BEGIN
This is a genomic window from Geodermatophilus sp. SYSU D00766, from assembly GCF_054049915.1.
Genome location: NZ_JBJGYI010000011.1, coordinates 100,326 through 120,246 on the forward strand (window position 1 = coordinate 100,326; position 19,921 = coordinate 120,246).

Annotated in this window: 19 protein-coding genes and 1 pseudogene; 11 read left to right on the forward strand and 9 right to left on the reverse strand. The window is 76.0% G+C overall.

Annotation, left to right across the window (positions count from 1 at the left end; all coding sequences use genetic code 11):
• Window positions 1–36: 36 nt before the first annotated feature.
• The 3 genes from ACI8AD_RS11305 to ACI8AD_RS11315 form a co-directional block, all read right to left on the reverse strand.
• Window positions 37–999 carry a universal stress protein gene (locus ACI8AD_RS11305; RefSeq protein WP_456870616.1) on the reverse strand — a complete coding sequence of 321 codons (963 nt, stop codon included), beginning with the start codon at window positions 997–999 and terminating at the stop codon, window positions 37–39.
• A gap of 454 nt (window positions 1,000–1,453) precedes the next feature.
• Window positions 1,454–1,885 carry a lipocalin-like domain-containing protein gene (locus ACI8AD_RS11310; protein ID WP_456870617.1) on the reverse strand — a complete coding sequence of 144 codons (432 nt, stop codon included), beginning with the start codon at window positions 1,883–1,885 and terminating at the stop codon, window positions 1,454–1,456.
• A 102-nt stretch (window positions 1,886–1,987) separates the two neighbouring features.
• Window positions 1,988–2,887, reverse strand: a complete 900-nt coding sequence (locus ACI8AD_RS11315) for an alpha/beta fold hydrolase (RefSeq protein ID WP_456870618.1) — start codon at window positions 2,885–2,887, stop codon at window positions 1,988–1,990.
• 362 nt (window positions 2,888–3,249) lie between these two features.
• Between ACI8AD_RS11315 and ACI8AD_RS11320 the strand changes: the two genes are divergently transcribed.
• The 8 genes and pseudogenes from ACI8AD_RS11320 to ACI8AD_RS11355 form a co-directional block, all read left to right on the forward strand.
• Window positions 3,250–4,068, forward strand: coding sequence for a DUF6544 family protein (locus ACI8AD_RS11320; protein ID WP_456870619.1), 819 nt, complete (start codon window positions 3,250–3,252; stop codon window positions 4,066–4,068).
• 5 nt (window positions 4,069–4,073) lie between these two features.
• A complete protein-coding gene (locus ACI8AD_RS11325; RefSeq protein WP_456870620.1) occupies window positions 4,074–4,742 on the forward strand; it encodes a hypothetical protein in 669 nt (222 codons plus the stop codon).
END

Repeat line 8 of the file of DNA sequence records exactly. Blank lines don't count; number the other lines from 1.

• A gap of 454 nt (window positions 1,000–1,453) precedes the next feature.